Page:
In U.S. v. American Express, the Eastern District Court of New York found that American Express’ anti-steering rules violated federal antitrust law. With the case now in the remedies phase, merchants, banks and processors are beginning to get a look at rule changes that the DOJ is seeking to address the violation. The rule changes that the DOJ has proposed to the court would enable merchants to influence the payment method a customer chooses to use at the point of sale, with an eye towards steering customers towards lower-cost cards. The DOJ argues that this will give merchants and the processors who represent them leverage to obtain concessions from American Express in the form of smaller merchant discounts and processing fees. Without the rule change, a merchant’s only option is to not accept Amex cards at all. Similar rule changes would affect Visa and MasterCard.
Under the DOJ’s proposal, a merchant could steer the customer in any number of ways. It could offer the customer a discount off the posted price, a rebate, a freebie such as a gift card, or other monetary or in-kind incentives. For example, hotels could offer free gym access; airlines could offer free checked bags; online merchants could offer free shipping. A merchant could also promote one card or form of payment over another in its customer communications simply by asking its customers to use a particular card. A merchant could tell its customers that it prefers a particular card, put payment brands in order of preference in online drop-down payment menus, or feature a particular card in its signage. Merchants would also be free to present customers with a comparison of their card-acceptance costs. However, while a merchant could criticize American Express as a form of payment, it could not disparage or mischaracterize Amex cards or do things that would harm the American Express brand. Rules against such activity would stand.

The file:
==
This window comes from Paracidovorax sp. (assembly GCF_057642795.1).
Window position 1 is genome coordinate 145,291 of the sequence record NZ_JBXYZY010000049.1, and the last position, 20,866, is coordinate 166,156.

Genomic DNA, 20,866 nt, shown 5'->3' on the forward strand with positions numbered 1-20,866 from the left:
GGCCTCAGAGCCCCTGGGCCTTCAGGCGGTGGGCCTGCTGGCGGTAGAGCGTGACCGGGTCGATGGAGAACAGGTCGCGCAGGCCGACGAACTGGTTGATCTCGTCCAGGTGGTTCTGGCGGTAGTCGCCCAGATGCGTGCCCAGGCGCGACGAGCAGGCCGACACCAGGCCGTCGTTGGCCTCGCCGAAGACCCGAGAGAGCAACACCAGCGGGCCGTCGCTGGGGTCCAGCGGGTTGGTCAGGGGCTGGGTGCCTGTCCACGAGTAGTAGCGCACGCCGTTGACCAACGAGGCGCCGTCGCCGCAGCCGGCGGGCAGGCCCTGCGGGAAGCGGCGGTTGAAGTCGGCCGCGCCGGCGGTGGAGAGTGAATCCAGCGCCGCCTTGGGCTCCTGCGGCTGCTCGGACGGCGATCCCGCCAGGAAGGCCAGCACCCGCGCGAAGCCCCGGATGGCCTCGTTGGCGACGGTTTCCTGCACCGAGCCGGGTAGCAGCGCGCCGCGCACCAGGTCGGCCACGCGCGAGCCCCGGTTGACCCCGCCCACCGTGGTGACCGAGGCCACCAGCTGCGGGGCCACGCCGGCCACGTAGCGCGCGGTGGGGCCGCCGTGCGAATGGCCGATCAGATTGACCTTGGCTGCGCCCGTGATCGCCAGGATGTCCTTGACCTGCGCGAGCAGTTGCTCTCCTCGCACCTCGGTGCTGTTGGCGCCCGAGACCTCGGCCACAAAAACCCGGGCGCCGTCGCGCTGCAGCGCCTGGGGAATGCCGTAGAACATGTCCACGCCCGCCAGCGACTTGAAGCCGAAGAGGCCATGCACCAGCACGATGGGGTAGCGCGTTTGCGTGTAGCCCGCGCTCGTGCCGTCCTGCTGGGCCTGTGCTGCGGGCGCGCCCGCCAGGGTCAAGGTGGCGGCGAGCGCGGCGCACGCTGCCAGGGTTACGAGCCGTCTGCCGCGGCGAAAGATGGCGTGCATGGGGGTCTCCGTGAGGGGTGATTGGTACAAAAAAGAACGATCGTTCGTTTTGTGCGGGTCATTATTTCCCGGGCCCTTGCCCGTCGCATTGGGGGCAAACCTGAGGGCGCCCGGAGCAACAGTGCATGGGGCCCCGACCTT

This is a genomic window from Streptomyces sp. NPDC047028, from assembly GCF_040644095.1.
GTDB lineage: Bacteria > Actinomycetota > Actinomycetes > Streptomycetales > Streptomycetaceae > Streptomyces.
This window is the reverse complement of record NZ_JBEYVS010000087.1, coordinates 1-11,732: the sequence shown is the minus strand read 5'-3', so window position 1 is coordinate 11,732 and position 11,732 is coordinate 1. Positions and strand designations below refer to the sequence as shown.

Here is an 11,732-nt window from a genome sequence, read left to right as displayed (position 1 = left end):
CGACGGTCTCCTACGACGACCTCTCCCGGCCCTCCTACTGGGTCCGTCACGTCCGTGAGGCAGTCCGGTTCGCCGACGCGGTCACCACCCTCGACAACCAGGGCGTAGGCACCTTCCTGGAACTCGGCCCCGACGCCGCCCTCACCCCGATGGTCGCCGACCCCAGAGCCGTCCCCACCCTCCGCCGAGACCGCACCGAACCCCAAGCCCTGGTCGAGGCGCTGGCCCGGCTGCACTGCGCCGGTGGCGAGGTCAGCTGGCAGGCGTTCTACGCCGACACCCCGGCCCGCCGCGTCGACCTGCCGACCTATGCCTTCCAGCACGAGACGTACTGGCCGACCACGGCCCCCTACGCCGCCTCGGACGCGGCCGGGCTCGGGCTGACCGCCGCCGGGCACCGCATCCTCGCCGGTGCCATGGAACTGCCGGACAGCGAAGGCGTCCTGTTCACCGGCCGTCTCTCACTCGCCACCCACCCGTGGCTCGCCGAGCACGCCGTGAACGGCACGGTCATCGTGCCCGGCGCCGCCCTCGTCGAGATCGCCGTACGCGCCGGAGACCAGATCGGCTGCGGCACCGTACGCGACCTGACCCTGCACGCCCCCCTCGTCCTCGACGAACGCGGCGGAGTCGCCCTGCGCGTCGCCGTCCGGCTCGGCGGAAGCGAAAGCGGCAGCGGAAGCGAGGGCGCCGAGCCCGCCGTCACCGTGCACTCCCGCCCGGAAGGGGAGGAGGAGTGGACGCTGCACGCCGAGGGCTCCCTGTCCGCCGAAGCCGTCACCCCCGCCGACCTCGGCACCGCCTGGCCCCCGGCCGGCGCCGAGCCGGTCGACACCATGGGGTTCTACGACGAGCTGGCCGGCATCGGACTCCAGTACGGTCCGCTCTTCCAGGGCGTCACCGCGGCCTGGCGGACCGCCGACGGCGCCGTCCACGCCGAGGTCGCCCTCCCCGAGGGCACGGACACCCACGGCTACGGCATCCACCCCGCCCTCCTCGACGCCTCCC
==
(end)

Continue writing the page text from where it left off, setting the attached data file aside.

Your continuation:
American Express would still be allowed to cut exclusivity deals with merchants or even negotiate strict steering rules, as long as these are side deals with individual merchants and processors and not imposed as part of the American Express standard card-acceptance agreement. The DOJ proposes to monitor American Express to guard against any attempt to terminate merchants that are unwilling to do such deals.
American Express has taken issue with many elements of the DOJ’s proposal and has said it will appeal the court’s ruling regardless of the final remedy. But when the dust settles, it is likely that the payments industry will be facing a changed landscape.
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